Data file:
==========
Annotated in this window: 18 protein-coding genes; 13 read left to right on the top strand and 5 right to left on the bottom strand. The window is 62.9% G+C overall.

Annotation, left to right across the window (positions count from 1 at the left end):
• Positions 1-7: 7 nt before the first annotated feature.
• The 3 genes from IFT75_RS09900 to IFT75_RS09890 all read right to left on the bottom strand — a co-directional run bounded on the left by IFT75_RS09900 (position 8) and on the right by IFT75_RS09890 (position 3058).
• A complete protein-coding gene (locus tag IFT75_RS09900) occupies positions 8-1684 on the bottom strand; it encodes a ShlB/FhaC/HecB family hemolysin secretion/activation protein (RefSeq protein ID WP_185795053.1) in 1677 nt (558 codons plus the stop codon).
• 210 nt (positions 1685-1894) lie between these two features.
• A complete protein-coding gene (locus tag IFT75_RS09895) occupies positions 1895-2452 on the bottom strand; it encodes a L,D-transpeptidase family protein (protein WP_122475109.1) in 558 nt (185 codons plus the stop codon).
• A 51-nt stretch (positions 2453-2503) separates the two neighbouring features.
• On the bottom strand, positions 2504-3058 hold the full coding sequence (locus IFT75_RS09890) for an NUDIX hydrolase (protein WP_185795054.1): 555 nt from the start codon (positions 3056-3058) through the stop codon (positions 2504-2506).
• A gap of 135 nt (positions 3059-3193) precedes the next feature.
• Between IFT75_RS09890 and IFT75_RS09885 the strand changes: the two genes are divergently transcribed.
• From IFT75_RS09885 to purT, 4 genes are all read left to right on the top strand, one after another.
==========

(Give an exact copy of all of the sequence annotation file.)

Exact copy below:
Annotated in this window: 18 protein-coding genes; 13 read left to right on the top strand and 5 right to left on the bottom strand. The window is 62.9% G+C overall.

Annotation, left to right across the window (positions count from 1 at the left end):
• Positions 1-7: 7 nt before the first annotated feature.
• The 3 genes from IFT75_RS09900 to IFT75_RS09890 all read right to left on the bottom strand — a co-directional run bounded on the left by IFT75_RS09900 (position 8) and on the right by IFT75_RS09890 (position 3058).
• A complete protein-coding gene (locus tag IFT75_RS09900) occupies positions 8-1684 on the bottom strand; it encodes a ShlB/FhaC/HecB family hemolysin secretion/activation protein (RefSeq protein ID WP_185795053.1) in 1677 nt (558 codons plus the stop codon).
• 210 nt (positions 1685-1894) lie between these two features.
• A complete protein-coding gene (locus tag IFT75_RS09895) occupies positions 1895-2452 on the bottom strand; it encodes a L,D-transpeptidase family protein (protein WP_122475109.1) in 558 nt (185 codons plus the stop codon).
• A 51-nt stretch (positions 2453-2503) separates the two neighbouring features.
• On the bottom strand, positions 2504-3058 hold the full coding sequence (locus IFT75_RS09890) for an NUDIX hydrolase (protein WP_185795054.1): 555 nt from the start codon (positions 3056-3058) through the stop codon (positions 2504-2506).
• A gap of 135 nt (positions 3059-3193) precedes the next feature.
• Between IFT75_RS09890 and IFT75_RS09885 the strand changes: the two genes are divergently transcribed.
• From IFT75_RS09885 to purT, 4 genes are all read left to right on the top strand, one after another.